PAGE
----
Northeastern University Top Questions

What are the academics like at Northeastern University?


Now, I am a international student in Global pathway program. I don't have many professional course. This program is offer to help international students meet the English proficiency. Teachers are very kindbut sometimes too strict to students. As a student who is majored in electrical engineering, I think professors in my field are not very authority. Boston University, for example, hires many professors who graduated from top university in USA like MIT, Sanford and are members of IEEE. However, the professors are quite young at Northeastern, so in the next decades Northeastern will have more improvement.


Northeastern is a very diverse school with international students, jocks, hipsters, artists… we have it all… we aren’t very school spirited unfortunately. Our best sports team is hockey. Most people know Northeastern for our co-op, or internship program, making us a 5 year school. We are definitely a party school. Work hard, but play harder… There is a stereotype that Boston is the worst dressed city (not necessarily solely Northeastern) because of girls wearing Uggs and sweatpants all the time. This is very true, but definitely does not define our college stereotype.


very good. most professors are really good but its always worth it to check rate my professor. strong corriculum for business.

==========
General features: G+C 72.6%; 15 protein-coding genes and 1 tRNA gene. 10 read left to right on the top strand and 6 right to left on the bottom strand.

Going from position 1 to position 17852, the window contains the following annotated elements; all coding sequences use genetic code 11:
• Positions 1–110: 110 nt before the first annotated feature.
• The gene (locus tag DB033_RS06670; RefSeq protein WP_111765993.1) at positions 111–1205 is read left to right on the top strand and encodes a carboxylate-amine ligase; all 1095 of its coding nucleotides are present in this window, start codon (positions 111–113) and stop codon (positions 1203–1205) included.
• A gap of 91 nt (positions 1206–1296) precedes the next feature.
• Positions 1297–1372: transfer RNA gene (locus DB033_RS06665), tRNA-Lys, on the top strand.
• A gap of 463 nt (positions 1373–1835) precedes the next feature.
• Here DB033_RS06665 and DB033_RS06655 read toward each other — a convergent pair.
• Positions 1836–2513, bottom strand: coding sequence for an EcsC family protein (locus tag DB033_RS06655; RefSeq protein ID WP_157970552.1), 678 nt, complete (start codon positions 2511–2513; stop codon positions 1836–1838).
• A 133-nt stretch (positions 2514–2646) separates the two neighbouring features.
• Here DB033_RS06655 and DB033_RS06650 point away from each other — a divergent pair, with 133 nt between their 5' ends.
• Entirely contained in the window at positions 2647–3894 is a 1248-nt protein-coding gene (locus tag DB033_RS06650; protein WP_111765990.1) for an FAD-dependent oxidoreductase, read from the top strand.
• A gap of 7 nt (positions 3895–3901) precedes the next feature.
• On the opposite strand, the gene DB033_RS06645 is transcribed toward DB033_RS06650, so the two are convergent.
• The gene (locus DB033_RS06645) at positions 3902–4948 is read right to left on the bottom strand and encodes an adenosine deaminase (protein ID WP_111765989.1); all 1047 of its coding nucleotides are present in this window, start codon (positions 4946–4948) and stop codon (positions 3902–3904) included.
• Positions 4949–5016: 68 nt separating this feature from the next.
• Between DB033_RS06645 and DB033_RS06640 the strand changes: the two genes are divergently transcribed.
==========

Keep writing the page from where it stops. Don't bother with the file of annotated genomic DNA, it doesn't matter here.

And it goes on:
The academic experience at Northeastern is generally very good. Professors are extremely intelligent and dedicated, class rooms are state of the art (at least for the Business, Health Sciences, and Engineering programes). Students are extremely intelligent and driven, you will never feel like you are the smartest person in the room, which I think is an extremely good thing. Northeastern places a huge amount of emphasis on getting real world experience, all students are required to complete between 1 and 3 coops in order to graduate. A coop is a 6 month period during which the student works full time. Students do not pay tuition for coops, and some coops within Business, Computer Science, and Engineering programes will pay upwards of 25 dollars/hour. The coop program is fantastic, as it allows you to explore many fields of interest, and build your resume/network at the same time. Professors are always willing to help out after class, some professors are even likely to hang out with you at Connor Larkins (the local dive bar) for pitchers after classes. The atmosphere is excellent, and there is a real sense of communication and idea sharing between both students and professors, and between students.


As an architecture student my academic experience may be very different from other majors. We work hard all day (and often all night). Our classes are all small, with the exception of a few lectures, and all my professors know my name. Studio class is the best/most unique where you work on all of your design projects. Since we work on our projects so very much a camaraderie among the architecture students definitely develops. Though some of us are certainly competitive, we are generally supportive of each other. I am often impressed by the credentials of our teachers. I would say most of my teachers received Ivy League educations and most if not all had advanced degrees. Since we're a smaller major you really get to know your professors well which is great come time for needing recommendations.